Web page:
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Thursday, 21 November, 2002, 11:40 GMT
Appeal over Ivorian crisis
Woman in Abidjan
Immigrants have been fleeing the country

The UN is launching an emergency appeal to prevent what it says threatens to be a massive humanitarian crisis in and around Ivory Coast.

After nine weeks, the country is still split between government and rebel forces and a growing number of people are being forced from their homes and from the country with a growing impact on the region.

The United Nations is asking for $16m saying a swift and timely response is needed to help almost four million people in need here, or in surrounding countries.

The money would be spent in Ivory Coast, Burkina Faso, Mali and Ghana to provide those in need with shelter, food and water supply, education and health care.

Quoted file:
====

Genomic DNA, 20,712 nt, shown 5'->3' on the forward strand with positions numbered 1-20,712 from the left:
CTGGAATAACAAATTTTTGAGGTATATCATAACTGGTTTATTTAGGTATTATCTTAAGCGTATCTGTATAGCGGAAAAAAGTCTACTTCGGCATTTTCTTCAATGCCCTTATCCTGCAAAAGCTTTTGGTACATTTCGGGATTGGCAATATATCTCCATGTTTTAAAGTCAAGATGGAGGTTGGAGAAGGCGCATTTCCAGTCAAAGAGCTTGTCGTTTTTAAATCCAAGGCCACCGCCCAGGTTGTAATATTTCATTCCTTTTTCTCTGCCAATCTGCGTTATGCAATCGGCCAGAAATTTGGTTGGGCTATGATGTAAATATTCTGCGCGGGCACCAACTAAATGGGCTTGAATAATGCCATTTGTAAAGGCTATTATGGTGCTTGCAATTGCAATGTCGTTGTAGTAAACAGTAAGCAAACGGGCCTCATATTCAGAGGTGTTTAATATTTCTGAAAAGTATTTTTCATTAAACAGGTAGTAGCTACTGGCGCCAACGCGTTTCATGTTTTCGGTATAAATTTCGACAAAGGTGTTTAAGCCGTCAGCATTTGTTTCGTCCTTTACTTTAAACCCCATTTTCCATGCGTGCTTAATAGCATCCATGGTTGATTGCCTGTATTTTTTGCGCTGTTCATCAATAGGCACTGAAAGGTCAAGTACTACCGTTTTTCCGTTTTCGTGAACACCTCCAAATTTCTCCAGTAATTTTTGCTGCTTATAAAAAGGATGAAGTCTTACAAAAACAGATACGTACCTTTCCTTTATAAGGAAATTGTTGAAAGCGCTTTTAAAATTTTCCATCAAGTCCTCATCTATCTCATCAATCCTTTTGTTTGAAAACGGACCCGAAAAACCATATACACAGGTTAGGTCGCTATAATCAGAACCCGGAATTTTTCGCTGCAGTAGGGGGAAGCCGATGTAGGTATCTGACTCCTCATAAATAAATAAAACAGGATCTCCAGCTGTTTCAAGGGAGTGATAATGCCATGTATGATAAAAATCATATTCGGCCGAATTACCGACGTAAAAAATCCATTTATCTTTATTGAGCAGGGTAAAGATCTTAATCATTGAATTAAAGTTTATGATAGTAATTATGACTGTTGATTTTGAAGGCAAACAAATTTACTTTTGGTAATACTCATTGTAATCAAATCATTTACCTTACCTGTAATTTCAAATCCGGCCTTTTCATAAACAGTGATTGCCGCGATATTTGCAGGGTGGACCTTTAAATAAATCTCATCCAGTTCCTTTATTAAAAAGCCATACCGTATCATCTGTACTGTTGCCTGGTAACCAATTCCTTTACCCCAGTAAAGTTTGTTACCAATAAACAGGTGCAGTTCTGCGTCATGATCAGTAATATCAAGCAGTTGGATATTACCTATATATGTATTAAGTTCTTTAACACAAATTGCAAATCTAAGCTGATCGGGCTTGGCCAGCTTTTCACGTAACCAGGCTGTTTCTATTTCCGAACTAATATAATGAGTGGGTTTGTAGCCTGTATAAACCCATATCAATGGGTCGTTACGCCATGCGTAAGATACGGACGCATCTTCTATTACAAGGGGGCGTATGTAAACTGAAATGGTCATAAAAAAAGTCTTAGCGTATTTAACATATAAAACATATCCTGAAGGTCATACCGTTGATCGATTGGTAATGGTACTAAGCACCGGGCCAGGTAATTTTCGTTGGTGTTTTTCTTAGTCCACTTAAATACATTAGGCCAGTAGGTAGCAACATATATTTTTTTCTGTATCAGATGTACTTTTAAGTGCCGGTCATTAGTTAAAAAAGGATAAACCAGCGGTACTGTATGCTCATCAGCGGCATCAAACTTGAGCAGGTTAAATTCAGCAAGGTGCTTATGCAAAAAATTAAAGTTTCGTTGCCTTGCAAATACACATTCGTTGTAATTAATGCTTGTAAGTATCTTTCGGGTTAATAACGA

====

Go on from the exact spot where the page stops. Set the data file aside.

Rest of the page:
Backlash

Plans have been drawn up for three months of aid work, assuming that the ceasefire here holds and that a West African peacekeeping force is put into place.

A small headquarters staff of West African troops has arrived so far to begin the hand-over with the French army, who are acting as a buffer force now.

More than a month after a truce began between the government and rebels, people are still leaving their homes and the country because of ethnic violence stirred up by the conflict and the destruction by government forces of thousands of homes in shanty towns.

There are three million people from the neighbouring country of Burkina Faso working in Ivory Coast and they are worst affected by the backlash against foreigners.

The United Nations warns of the danger that Burkina Faso faces an influx of people so large it will have an unprecedented effect on the country.

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18 Nov 02 | Africa
11 Nov 02 | Africa
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